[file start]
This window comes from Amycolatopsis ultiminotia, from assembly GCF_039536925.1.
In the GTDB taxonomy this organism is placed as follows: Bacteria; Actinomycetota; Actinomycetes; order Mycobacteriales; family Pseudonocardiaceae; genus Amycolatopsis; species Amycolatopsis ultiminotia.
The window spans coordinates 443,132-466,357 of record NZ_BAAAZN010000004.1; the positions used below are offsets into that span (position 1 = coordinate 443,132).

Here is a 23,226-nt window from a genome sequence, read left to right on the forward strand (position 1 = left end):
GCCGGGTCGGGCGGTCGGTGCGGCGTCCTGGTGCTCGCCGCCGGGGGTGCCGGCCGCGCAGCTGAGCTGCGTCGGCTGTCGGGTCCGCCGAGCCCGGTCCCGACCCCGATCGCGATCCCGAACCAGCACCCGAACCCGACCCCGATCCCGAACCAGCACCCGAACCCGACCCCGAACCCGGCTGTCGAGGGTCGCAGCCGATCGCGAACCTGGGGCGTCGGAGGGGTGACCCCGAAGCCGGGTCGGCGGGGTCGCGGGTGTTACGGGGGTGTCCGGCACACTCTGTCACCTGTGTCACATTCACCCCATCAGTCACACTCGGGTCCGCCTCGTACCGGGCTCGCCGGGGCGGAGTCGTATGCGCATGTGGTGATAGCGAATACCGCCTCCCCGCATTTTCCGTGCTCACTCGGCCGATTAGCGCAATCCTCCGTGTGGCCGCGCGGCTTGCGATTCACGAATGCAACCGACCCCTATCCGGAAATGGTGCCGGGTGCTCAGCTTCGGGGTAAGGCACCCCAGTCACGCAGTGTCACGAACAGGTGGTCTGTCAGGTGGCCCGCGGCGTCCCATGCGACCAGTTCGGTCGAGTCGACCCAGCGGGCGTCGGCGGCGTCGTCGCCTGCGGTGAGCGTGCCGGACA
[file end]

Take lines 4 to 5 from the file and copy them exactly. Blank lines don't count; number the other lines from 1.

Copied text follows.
Here is a 23,226-nt window from a genome sequence, read left to right on the forward strand (position 1 = left end):
GCCGGGTCGGGCGGTCGGTGCGGCGTCCTGGTGCTCGCCGCCGGGGGTGCCGGCCGCGCAGCTGAGCTGCGTCGGCTGTCGGGTCCGCCGAGCCCGGTCCCGACCCCGATCGCGATCCCGAACCAGCACCCGAACCCGACCCCGATCCCGAACCAGCACCCGAACCCGACCCCGAACCCGGCTGTCGAGGGTCGCAGCCGATCGCGAACCTGGGGCGTCGGAGGGGTGACCCCGAAGCCGGGTCGGCGGGGTCGCGGGTGTTACGGGGGTGTCCGGCACACTCTGTCACCTGTGTCACATTCACCCCATCAGTCACACTCGGGTCCGCCTCGTACCGGGCTCGCCGGGGCGGAGTCGTATGCGCATGTGGTGATAGCGAATACCGCCTCCCCGCATTTTCCGTGCTCACTCGGCCGATTAGCGCAATCCTCCGTGTGGCCGCGCGGCTTGCGATTCACGAATGCAACCGACCCCTATCCGGAAATGGTGCCGGGTGCTCAGCTTCGGGGTAAGGCACCCCAGTCACGCAGTGTCACGAACAGGTGGTCTGTCAGGTGGCCCGCGGCGTCCCATGCGACCAGTTCGGTCGAGTCGACCCAGCGGGCGTCGGCGGCGTCGTCGCCTGCGGTGAGCGTGCCGGACA